In today’s world many people have found that online social networking has allowed them to be much more comfortable sharing their lives with others, albeit behind a computer screen. However, there are still many occasions where we need to get out in the real world and learn to have real face-to-face conversations.
If you’re looking for work, a date, fellowship, networking, whatever – you increase your chances by letting others know what you’re looking for by combining in-person socializing with internet socializing.
A pastor at Sunday Service once said, “There are two types of people, the introverts and the extroverts.” “Introverts need to get away from people to re-energize themselves and extroverts need to be around people to get energized.” One is not more important or better than the other. There are some people who are naturally very introverted yet can focus outside of their comfort zone in order to have conversations and mingle with others in a face-to-face, group, and one-on-one setting – the following 7 tips are for you.
1. Let your circle of friends (in-person or online) know that you’re looking to get out this weekend. There are many Meetups across the nation on every topic of interest that you could have. Make a list of your interests and check out when’s the next get together in your local church, school, and/or neighborhood. Get on the email blast for your local Meetup.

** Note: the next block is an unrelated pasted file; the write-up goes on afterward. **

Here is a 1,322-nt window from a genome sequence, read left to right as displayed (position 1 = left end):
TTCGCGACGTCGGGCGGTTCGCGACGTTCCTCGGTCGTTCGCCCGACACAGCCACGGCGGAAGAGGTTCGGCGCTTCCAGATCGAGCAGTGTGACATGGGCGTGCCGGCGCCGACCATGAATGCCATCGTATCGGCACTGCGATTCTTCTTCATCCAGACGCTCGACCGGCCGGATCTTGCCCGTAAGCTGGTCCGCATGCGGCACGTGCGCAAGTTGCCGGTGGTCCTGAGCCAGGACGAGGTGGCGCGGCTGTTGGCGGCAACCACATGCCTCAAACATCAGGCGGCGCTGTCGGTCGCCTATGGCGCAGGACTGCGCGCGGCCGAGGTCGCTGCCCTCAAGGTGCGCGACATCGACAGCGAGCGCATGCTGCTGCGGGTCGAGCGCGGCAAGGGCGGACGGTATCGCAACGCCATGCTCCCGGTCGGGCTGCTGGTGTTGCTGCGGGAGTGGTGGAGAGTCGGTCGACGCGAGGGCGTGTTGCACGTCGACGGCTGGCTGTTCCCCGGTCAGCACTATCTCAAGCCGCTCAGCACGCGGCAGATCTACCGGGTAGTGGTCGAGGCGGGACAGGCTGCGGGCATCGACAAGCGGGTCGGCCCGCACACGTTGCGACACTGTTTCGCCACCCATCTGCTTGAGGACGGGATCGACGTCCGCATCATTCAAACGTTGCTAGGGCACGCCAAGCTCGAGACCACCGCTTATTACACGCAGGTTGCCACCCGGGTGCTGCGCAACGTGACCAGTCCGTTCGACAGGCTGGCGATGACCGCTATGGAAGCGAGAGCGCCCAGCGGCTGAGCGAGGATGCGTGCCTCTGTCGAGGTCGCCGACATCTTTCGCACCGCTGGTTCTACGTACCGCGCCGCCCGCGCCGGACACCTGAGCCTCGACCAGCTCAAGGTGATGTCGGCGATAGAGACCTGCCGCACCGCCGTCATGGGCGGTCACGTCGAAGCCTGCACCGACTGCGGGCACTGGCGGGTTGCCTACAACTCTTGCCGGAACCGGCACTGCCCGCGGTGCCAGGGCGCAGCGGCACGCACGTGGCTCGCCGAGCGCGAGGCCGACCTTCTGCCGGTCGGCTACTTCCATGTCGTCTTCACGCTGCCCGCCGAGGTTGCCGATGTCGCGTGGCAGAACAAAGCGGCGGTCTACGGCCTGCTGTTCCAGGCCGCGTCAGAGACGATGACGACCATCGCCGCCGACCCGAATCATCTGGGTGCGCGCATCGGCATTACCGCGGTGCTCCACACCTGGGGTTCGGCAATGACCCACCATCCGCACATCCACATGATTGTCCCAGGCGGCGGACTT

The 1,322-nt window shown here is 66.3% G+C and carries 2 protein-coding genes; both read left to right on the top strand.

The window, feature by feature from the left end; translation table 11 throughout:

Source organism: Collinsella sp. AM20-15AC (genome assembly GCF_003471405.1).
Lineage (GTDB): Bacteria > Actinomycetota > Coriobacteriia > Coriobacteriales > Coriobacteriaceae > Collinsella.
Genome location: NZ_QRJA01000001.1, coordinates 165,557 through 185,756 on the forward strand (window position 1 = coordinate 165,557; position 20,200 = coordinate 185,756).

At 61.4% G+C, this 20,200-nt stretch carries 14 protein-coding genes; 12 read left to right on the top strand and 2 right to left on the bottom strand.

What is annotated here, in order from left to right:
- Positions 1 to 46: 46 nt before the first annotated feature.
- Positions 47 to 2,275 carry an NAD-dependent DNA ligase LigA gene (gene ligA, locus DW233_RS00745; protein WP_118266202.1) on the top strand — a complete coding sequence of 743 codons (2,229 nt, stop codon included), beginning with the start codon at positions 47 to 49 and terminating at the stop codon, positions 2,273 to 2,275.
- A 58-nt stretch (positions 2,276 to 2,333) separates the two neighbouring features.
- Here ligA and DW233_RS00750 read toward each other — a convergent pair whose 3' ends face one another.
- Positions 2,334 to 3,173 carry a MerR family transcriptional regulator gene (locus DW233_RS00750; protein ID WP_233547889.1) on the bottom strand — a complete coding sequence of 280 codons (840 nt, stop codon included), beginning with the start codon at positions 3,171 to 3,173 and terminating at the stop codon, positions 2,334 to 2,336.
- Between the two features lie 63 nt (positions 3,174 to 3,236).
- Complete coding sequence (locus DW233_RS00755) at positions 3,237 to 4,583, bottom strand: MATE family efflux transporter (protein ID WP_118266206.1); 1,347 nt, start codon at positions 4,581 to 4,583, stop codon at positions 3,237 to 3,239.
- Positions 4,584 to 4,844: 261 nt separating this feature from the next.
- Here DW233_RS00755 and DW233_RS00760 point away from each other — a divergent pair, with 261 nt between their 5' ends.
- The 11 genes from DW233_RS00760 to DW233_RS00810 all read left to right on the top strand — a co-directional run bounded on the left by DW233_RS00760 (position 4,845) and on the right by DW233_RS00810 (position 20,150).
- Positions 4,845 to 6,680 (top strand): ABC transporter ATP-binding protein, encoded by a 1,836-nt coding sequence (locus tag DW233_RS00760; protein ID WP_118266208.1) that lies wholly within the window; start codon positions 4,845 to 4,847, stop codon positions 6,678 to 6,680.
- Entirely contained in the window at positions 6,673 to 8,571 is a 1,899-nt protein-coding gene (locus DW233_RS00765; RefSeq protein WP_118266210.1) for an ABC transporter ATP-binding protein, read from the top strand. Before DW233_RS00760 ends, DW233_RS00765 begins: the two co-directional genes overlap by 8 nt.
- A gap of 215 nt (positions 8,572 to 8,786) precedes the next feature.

2. Make a goal of getting to know at least three people that you’ve never spoken to or met whenever you’re with a group of people and/or join new online groups.
3. Ask open-ended questions. Talk about work, school, church, where they grew up, sports, whatever you are comfortable with – have 3-5 questions you will use on a regular basis to break-the-ice when meeting new people. When you’re prepared and have a goal, meeting new people and getting to know them is not so hard.
4. Know a little about current events so you’ll have a topic to talk about.
5. If you feel you’re getting along, ask them if they are on Facebook or Twitter and you’d like to keep in touch.
6. Don’t share too much personal information. If you just broke up with someone or if you’re homeless, living with relatives – might just be TMI (too much information) for someone you just met and you want to keep the conversation light but flowing. Build upon a series of topics – don’t just drill sergeant your questions like you’re interrogating them, it’s a conversation.
7. Take a deep breath, relax, ease your way into the crowd. Go on, it’s okay, if one group doesn’t work or seems cliquish, go to the next group. Eventually you’ll find that with practice, you’ll be able to mingle like the extroverts. Then you can go home and recover until the next time and you’ll realize it wasn’t so hard after all.